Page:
Sorry, you usually can’t avoid paying this tax. Some people try withdrawing multiple smaller amounts in a short period of time in an attempt to avoid the higher withholding tax, but your financial institution could still deduct the amount of withholding tax that would apply to the total amount. For example, if you want to withdraw $10,000 but split it into four monthly withdrawals of $2,500 to avoid the 20% tax withholding rate, your financial institution could still withhold 20% on the last withdrawal if they notice the pattern.

But there are actually two exceptions where early withdrawals from an RRSP won’t incur withholding taxes. These are withdrawals made under the Home Buyers’ Plan (HBP) and/or the Lifelong Learning Plan (LLP).

The Home Buyers’ Plan is a program that allows you to withdraw up to $35,000 (tax-free) in a calendar year from your RRSP in order to buy or build a home. You have 15 years to pay the funds back, and repayments start the second year after you withdraw the funds. The CRA will send you a statement each year with your HBP balance owing, payments made to date, and what the minimum payment amount is. In order to participate in this program, you’ll have to fulfill certain criteria, including demonstrating that you’re a first-time home buyer.

Participants in the LLP are allowed to withdraw up to $10,000 tax-free per calendar year from an RRSP, subject to a maximum combined total of $20,000 tax-free to finance full-time education or training for you, your spouse, or your common-law partner. You don’t have to withdraw the full amount at once, and can instead spread it out over four years, as long as you don’t exceed $20,000. The bummer is that you can’t spend it on your child’s education (sorry, junior).

You have 10 years to pay back the funds. Starting year of repayment will depend on how long you remain a qualifying student after the first LLP withdrawal. The CRA will send you an LLP notice each year with your LLP balance, payments made, and the amount of your next LLP payment. You still have to file income tax each year and designate your LLP repayment on Schedule 7.

What are the consequences of withdrawing RRSP money early?

The biggest consequence of prematurely withdrawing RRSP funds early is certainly the tax penalties. Your tax bill can really suffer, especially if you withdraw a large amount, since in addition to the withdrawal taxes, you’ll also be paying more in income taxes.

But another huge consequence of withdrawing funds early? The simple truth is that you’re just robbing your future self of money you’ll need in retirement. An RRSP works its magic when long-term, steady contributions allow funds to grow over many years thanks to the magic of compounding. Withdrawing funds is a huge setback for the progress of your retirement fund, especially since you won’t be able to recuperate the contribution room you’ve lost through early withdrawal.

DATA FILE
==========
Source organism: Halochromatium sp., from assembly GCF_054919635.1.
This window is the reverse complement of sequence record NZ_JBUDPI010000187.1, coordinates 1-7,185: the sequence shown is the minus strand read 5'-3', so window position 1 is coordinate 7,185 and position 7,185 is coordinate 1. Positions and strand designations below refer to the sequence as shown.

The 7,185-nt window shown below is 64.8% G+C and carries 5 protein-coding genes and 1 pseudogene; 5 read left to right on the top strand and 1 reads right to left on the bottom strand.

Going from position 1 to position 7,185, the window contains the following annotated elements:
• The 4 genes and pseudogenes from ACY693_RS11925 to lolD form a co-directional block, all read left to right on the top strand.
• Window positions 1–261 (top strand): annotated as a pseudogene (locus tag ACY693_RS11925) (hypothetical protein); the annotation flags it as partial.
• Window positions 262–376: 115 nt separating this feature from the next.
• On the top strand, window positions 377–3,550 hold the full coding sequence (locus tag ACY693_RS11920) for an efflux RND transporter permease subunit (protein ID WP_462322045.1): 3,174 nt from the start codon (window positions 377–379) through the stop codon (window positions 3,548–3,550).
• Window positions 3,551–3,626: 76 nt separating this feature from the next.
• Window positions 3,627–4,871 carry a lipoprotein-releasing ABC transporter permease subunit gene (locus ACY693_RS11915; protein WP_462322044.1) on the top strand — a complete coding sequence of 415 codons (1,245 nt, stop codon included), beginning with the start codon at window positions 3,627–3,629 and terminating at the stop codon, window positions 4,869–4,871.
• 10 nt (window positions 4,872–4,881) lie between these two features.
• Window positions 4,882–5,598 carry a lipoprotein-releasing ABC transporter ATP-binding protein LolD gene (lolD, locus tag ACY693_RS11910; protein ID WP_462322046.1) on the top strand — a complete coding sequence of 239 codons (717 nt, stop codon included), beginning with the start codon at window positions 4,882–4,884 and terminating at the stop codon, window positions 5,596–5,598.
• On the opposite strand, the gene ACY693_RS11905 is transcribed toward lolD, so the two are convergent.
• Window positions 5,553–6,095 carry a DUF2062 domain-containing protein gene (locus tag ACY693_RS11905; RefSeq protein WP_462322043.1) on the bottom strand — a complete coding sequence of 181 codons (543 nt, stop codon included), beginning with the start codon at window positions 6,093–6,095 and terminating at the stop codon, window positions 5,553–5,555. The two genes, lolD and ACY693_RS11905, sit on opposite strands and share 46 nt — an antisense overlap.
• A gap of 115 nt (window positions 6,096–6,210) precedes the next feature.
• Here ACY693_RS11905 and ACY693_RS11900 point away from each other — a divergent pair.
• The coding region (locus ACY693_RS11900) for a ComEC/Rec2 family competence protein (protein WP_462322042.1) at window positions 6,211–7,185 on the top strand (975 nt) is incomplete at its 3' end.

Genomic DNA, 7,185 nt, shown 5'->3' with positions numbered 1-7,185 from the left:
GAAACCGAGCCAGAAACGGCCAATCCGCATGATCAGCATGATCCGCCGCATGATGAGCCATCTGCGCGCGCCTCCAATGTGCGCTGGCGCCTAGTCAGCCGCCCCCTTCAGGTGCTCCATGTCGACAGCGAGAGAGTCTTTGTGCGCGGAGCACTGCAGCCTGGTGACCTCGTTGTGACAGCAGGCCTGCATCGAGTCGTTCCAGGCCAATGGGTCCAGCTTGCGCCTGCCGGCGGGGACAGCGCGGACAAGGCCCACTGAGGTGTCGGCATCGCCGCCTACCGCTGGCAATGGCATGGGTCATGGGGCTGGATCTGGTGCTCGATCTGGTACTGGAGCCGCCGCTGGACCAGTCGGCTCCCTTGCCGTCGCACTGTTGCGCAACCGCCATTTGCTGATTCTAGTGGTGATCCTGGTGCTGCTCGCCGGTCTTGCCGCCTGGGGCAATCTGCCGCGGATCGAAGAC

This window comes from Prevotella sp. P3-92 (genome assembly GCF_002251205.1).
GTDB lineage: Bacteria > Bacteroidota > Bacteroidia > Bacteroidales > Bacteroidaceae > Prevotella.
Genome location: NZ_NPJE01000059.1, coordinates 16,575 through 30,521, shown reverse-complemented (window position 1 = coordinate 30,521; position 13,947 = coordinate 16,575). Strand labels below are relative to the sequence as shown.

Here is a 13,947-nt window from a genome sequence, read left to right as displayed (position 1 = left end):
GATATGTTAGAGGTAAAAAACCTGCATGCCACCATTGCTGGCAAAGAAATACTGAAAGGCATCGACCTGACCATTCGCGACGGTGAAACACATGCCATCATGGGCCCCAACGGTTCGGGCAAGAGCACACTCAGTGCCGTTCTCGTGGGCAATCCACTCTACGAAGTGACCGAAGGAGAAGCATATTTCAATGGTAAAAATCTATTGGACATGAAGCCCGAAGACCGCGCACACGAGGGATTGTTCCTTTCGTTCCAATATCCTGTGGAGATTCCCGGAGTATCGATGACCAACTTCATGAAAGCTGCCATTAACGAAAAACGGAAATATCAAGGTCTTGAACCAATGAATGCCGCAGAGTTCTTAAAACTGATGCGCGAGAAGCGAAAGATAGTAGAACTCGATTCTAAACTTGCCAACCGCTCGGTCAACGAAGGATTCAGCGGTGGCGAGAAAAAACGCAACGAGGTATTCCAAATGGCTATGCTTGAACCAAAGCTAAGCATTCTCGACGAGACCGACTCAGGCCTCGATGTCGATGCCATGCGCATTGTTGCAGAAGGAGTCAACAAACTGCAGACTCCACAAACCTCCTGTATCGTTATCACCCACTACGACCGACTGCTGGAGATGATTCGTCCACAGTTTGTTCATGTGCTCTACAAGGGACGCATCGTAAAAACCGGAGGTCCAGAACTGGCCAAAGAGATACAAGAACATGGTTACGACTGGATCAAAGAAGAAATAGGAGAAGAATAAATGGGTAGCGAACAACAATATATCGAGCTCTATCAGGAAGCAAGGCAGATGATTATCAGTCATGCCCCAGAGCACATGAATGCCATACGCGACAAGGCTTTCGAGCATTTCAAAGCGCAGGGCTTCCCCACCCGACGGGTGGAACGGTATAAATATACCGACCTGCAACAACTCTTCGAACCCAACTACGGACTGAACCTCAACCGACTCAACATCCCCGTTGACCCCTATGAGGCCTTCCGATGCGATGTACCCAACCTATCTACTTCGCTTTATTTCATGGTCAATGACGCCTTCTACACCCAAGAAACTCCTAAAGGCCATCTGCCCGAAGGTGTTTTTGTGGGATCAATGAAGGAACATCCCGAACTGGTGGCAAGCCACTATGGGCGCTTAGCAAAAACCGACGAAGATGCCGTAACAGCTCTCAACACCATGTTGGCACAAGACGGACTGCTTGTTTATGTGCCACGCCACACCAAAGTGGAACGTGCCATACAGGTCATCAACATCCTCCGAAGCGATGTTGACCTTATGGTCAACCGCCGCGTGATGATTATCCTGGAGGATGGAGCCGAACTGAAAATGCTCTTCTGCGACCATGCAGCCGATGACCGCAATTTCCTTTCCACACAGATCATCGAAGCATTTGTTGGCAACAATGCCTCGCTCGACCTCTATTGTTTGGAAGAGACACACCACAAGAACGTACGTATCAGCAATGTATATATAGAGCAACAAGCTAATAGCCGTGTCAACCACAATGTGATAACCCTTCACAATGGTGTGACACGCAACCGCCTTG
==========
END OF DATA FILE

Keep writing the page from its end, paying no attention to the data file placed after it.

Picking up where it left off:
Frequently asked questions

How much tax you pay on a withdrawal depends on the amount of withdrawal and your location. All Canadians living outside Québec pay 10% on amounts up to $5,000, 20% on amounts between $5,000 and $15,000, and 30% on any amount above $15,000.

Residents of Québec pay 5% on amounts up to $5,000, 10% on amounts between $5,000 and $15,000, and 15% on amounts above $15,000. There is also a 15% provincial tax on withdrawals in Québec. Non-residents pay tax at 25% on each withdrawal regardless of the amount withdrawn.

The financial company that administers your RRSP withholds your RRSP taxes when you make early RRSP withdrawals. To calculate your taxes, you need to find how much you are withdrawing and then calculate the taxes accordingly. The tax rate for all Canadians (except residents of Québec) is:

  • 10% on the amount up to $5,000
  • 20% on amount above $5,000 up to $15,000
  • 30% on amount over $15,000

The federal withholding tax rates for 2023 are:

  • 15% on the first $55,867 of taxable income
  • 20.5% on taxable income over $55,867 up to $111,733
  • 26% on taxable income over $111,733 up to $173,205
  • 29% on taxable income over $173,205 up to $246,752
  • 33% on any taxable income over $246,752

Yes, RRSP withdrawals are taxed twice. When you withdraw the RRSP, the taxes on the RRSP withdrawals are withheld by the financial institution. The RRSP withholding tax rates for Canadians (except residents of Québec) are 10%, 20%, and 30% depending on the amount of withdrawal.

Later, at the time of filing the tax return, your RRSP income is treated as a part of your taxable income and you pay taxes on it just like your other income. The income from RRSP withdrawals during the year might push you up a tax bracket, so you’ll have to pay taxes at a higher marginal tax rate.

Last Updated November 27, 2023